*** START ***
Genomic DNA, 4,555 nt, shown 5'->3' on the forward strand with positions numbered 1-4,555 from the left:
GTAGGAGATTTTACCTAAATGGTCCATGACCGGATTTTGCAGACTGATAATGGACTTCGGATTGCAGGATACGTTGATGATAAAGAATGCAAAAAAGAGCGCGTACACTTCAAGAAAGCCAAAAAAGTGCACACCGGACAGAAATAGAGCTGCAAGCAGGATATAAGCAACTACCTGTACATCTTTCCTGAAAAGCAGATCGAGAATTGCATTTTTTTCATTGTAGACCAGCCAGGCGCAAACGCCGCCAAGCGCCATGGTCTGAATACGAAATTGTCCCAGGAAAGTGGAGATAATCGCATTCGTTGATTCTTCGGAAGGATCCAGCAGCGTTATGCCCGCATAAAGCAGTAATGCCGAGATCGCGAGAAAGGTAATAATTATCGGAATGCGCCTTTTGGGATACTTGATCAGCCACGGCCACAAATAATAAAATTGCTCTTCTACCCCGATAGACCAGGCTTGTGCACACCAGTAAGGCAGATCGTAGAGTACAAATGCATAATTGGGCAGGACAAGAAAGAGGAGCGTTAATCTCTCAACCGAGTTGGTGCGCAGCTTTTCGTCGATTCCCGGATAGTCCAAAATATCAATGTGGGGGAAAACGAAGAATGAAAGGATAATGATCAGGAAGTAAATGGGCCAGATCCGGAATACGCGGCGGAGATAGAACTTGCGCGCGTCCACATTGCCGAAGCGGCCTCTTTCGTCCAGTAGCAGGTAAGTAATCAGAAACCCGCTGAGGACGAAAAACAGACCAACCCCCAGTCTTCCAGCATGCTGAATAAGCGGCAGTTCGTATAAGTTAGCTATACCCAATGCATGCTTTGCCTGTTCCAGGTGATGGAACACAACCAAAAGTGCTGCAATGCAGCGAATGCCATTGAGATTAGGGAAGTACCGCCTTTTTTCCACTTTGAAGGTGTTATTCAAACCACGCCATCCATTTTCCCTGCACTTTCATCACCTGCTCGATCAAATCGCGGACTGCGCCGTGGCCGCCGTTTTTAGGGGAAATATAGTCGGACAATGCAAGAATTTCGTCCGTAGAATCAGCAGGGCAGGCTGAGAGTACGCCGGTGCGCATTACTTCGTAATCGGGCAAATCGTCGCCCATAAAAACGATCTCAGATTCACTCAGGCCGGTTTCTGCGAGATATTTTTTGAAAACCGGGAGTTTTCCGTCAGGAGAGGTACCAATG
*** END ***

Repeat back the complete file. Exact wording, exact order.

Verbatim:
Genomic DNA, 4,555 nt, shown 5'->3' on the forward strand with positions numbered 1-4,555 from the left:
GTAGGAGATTTTACCTAAATGGTCCATGACCGGATTTTGCAGACTGATAATGGACTTCGGATTGCAGGATACGTTGATGATAAAGAATGCAAAAAAGAGCGCGTACACTTCAAGAAAGCCAAAAAAGTGCACACCGGACAGAAATAGAGCTGCAAGCAGGATATAAGCAACTACCTGTACATCTTTCCTGAAAAGCAGATCGAGAATTGCATTTTTTTCATTGTAGACCAGCCAGGCGCAAACGCCGCCAAGCGCCATGGTCTGAATACGAAATTGTCCCAGGAAAGTGGAGATAATCGCATTCGTTGATTCTTCGGAAGGATCCAGCAGCGTTATGCCCGCATAAAGCAGTAATGCCGAGATCGCGAGAAAGGTAATAATTATCGGAATGCGCCTTTTGGGATACTTGATCAGCCACGGCCACAAATAATAAAATTGCTCTTCTACCCCGATAGACCAGGCTTGTGCACACCAGTAAGGCAGATCGTAGAGTACAAATGCATAATTGGGCAGGACAAGAAAGAGGAGCGTTAATCTCTCAACCGAGTTGGTGCGCAGCTTTTCGTCGATTCCCGGATAGTCCAAAATATCAATGTGGGGGAAAACGAAGAATGAAAGGATAATGATCAGGAAGTAAATGGGCCAGATCCGGAATACGCGGCGGAGATAGAACTTGCGCGCGTCCACATTGCCGAAGCGGCCTCTTTCGTCCAGTAGCAGGTAAGTAATCAGAAACCCGCTGAGGACGAAAAACAGACCAACCCCCAGTCTTCCAGCATGCTGAATAAGCGGCAGTTCGTATAAGTTAGCTATACCCAATGCATGCTTTGCCTGTTCCAGGTGATGGAACACAACCAAAAGTGCTGCAATGCAGCGAATGCCATTGAGATTAGGGAAGTACCGCCTTTTTTCCACTTTGAAGGTGTTATTCAAACCACGCCATCCATTTTCCCTGCACTTTCATCACCTGCTCGATCAAATCGCGGACTGCGCCGTGGCCGCCGTTTTTAGGGGAAATATAGTCGGACAATGCAAGAATTTCGTCCGTAGAATCAGCAGGGCAGGCTGAGAGTACGCCGGTGCGCATTACTTCGTAATCGGGCAAATCGTCGCCCATAAAAACGATCTCAGATTCACTCAGGCCGGTTTCTGCGAGATATTTTTTGAAAACCGGGAGTTTTCCGTCAGGAGAGGTACCAATG